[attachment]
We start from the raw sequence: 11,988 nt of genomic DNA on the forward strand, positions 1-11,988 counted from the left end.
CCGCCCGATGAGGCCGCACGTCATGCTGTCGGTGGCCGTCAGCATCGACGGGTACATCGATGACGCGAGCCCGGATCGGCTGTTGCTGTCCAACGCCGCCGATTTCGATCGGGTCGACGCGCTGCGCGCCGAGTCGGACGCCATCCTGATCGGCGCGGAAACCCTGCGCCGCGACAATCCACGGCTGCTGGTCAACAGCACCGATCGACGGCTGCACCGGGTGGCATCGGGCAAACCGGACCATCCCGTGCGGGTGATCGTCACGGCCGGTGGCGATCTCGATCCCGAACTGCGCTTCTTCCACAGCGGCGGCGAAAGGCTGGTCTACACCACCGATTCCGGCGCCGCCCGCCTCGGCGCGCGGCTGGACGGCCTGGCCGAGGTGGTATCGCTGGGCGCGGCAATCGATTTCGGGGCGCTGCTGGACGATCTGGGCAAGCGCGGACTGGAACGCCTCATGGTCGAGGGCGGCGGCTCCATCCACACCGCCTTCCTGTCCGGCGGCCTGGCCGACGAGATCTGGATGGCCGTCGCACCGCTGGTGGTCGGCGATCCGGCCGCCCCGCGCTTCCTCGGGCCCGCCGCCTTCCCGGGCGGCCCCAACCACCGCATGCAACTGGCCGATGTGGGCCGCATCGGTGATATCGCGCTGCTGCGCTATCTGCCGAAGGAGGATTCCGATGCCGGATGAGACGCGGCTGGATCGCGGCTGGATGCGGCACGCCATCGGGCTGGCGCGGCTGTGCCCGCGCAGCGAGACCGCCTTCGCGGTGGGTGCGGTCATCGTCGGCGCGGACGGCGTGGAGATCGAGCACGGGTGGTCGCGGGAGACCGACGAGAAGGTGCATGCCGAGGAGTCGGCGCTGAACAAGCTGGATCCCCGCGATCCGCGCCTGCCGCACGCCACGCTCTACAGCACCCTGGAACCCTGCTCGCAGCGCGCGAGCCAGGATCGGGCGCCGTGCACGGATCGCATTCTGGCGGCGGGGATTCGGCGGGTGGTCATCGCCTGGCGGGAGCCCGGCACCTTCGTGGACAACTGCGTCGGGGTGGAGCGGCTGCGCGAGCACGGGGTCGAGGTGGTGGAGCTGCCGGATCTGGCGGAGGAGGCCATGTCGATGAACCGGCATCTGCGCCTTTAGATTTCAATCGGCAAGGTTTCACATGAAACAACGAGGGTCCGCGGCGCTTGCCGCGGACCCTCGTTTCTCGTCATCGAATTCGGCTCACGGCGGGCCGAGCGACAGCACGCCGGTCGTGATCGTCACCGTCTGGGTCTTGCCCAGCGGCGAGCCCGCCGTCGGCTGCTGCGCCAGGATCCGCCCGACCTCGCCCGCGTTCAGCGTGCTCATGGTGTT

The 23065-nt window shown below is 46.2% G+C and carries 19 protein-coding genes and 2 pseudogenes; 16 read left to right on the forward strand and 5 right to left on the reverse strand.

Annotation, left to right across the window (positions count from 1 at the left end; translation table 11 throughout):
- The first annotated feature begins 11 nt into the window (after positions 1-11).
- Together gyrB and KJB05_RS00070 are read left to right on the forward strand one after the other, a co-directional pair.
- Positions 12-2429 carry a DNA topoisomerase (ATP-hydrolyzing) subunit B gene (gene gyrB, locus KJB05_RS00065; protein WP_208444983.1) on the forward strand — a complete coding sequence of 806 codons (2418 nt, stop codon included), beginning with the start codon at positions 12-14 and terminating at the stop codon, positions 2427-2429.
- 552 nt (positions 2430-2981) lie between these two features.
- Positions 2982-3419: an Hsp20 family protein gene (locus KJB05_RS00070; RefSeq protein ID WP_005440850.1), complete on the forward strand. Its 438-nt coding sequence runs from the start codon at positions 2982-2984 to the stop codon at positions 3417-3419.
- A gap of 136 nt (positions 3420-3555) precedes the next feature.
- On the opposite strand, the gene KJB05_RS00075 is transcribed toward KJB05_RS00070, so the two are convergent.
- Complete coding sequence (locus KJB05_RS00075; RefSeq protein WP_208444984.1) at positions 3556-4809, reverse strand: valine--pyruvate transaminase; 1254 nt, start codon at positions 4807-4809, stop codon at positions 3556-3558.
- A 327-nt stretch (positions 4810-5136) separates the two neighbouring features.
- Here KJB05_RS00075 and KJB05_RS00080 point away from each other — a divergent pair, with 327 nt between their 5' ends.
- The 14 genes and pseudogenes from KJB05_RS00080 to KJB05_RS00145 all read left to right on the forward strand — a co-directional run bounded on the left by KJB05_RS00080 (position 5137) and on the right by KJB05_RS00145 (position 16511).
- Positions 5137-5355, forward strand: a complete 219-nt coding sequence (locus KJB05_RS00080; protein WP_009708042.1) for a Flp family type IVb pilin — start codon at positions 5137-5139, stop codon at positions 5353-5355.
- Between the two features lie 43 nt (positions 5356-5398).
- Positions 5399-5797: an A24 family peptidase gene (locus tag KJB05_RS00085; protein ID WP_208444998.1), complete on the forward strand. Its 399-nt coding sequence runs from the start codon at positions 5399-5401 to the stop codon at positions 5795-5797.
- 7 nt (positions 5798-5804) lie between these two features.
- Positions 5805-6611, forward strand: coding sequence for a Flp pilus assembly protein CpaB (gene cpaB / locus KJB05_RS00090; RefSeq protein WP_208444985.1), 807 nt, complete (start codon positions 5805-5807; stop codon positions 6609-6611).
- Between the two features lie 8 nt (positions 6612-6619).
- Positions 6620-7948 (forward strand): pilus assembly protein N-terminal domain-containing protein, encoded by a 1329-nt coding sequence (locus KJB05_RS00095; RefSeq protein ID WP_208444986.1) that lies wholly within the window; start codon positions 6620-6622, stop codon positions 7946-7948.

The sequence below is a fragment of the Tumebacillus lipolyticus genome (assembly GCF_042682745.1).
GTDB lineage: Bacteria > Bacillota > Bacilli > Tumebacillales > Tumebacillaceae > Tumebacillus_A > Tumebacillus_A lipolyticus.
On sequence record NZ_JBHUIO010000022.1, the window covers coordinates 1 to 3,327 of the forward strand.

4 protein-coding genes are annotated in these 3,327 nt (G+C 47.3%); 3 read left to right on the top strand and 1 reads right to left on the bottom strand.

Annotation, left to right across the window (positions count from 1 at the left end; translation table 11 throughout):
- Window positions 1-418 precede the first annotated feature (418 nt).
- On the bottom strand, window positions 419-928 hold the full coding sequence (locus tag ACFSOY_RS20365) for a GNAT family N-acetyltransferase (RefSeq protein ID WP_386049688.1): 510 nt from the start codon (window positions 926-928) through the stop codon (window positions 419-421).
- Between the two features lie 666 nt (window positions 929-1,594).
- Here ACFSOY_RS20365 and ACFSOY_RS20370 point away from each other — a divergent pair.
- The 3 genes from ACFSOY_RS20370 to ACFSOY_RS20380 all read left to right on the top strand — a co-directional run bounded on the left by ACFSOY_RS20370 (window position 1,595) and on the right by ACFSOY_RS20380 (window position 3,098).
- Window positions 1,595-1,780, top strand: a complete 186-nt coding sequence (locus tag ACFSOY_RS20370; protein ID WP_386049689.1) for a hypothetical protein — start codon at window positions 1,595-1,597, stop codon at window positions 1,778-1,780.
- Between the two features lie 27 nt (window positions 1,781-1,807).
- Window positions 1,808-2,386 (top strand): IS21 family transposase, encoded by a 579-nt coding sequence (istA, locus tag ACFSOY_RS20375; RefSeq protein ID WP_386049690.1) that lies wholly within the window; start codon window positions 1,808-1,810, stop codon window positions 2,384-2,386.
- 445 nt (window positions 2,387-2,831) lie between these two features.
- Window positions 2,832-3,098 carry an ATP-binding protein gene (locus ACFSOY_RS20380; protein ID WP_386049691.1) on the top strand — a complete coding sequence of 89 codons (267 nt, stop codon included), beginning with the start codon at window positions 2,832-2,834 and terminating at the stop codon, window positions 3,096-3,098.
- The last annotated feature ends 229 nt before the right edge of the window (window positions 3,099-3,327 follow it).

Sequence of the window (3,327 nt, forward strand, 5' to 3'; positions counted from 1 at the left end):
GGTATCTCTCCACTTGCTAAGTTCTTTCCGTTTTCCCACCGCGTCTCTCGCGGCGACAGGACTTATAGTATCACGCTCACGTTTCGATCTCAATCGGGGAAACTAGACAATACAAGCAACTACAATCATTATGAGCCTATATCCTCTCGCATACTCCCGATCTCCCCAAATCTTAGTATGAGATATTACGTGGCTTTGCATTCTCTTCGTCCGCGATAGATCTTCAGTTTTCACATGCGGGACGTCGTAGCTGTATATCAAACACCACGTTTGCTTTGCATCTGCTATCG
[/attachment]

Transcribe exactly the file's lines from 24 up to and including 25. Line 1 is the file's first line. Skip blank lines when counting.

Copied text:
GTDB lineage: Bacteria > Bacillota > Bacilli > Tumebacillales > Tumebacillaceae > Tumebacillus_A > Tumebacillus_A lipolyticus.
On sequence record NZ_JBHUIO010000022.1, the window covers coordinates 1 to 3,327 of the forward strand.